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2016 IGI Award Nominations

Nominations Are Now Open for the 2016 IGI Awards

Do you know a practitioner or provider who gone above and beyond in their efforts to move the adoption of information governance (IG) forward? Is there a company whose IG program stands out for you? Who is that one person that stands out for you as making a real difference in advancing IG?

Here’s your opportunity to nominate that person or company. As part of our continued efforts to promote and advance the adoption of information governance, the IGI will host our 2nd Annual IGI Awards in Q4 of 2016. During the IGI Awards two finalists and one winner will be recognized in each of the following categories:

  • IG Professional of the Year
  • IG Program of the Year
  • IG Technology Provider of the Year
  • IG Service Provider of the Year
  • IG Evangelist of the Year

One winner will be announced for the category of CIGO of the Year.

Award Criteria

IGI Award nominees will be evaluated based on the following criteria:

  • Demonstrated a passion for IG and a willingness to work hard for the greater IG community.
  • Developed a transformative or innovative process.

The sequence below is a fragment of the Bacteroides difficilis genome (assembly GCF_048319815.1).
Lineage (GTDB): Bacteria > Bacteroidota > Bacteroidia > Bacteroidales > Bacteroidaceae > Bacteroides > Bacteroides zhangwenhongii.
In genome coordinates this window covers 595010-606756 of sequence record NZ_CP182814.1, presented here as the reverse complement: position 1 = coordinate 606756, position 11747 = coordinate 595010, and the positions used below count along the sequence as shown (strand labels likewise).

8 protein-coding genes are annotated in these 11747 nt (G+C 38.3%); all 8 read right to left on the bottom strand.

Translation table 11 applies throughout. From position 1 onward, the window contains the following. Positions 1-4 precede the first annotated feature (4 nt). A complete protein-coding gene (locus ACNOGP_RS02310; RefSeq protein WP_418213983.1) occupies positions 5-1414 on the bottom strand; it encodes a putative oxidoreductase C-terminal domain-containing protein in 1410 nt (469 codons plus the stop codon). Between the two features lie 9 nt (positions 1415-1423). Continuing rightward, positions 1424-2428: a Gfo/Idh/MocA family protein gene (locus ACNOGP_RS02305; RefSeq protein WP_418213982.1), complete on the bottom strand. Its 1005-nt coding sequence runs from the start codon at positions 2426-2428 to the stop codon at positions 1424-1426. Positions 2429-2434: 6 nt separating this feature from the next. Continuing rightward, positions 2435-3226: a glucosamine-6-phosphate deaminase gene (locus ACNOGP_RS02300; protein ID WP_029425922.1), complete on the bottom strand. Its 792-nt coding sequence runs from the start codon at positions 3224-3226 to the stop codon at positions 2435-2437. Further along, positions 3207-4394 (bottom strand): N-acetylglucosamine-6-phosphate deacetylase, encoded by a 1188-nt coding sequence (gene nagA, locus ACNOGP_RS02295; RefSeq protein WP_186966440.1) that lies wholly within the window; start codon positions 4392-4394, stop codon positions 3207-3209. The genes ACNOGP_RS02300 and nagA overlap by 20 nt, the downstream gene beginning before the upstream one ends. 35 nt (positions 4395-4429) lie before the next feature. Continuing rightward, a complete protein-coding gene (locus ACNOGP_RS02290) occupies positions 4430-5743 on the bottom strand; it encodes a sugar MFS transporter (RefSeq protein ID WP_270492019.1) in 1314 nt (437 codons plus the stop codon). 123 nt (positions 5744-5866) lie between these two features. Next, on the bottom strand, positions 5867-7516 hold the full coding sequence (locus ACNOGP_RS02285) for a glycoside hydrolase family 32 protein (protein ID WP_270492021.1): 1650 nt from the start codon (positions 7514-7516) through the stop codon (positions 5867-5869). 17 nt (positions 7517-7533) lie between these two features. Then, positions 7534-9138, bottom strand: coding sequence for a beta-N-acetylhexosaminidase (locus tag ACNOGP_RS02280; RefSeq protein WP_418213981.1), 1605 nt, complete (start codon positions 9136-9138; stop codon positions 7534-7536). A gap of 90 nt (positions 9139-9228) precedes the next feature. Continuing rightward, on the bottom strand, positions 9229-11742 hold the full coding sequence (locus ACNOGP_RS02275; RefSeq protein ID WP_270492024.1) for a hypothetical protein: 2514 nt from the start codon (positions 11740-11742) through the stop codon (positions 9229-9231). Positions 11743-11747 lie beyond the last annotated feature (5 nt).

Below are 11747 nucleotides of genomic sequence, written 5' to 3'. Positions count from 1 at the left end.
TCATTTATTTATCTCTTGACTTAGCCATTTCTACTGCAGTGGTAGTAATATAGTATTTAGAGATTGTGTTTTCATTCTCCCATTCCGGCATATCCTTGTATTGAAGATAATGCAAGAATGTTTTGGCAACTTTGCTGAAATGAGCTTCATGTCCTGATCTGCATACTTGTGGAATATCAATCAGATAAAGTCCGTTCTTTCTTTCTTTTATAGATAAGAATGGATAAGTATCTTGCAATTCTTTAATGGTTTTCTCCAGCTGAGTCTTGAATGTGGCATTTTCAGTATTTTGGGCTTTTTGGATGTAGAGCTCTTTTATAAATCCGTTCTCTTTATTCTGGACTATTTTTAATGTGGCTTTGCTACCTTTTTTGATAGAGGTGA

• Contributed to the success of their organization or client through strong IG best practices.
  • Active within the IG community.
  • Looks to further the adoption of IG through collaboration, education, communication, and dedication.

Nominations

Candidates may be nominated personally. All winners and finalists of the 2015 IGI Awards are eligible for nomination.  You may nominate multiple candidates and all nominations must be received by June 30, 2016.

The Awards

Winners and finalists of the IGI Awards will be announced  in Q4 of 2016. Each winner will receive an award and will be profiled on the IGI website.

 

 
CIGO Task Force Report

Join Us for the Launch of the Chief Information Governance Officer Task Force Report

Introducing the CIGO–A New Information Leader for a New Era

We are very pleased to announce that the first best practice document created by the IGI Community is finished and will be published on December 7 during an online launch event. During the event we will host a discussion with CIGO Task Force members about the most important insights about the Chief Information Governance Officer (CIGO)  from their publication.

When:  December 7, 2015 at 1:00 PM ET
Where: Online – register here.
Who: An IGI online event moderated by Barclay T. Blair and featuring Task Force members Aaron Crews, Senior Associate General Counsel and Head of eDiscovery at Walmart; Julie J. Colgan, Head of Information Governance Solutions at Nuix (IGI Charter Supporter and CIGO Task Force sponsor); and Ann Snyder, IGI Senior Fellow.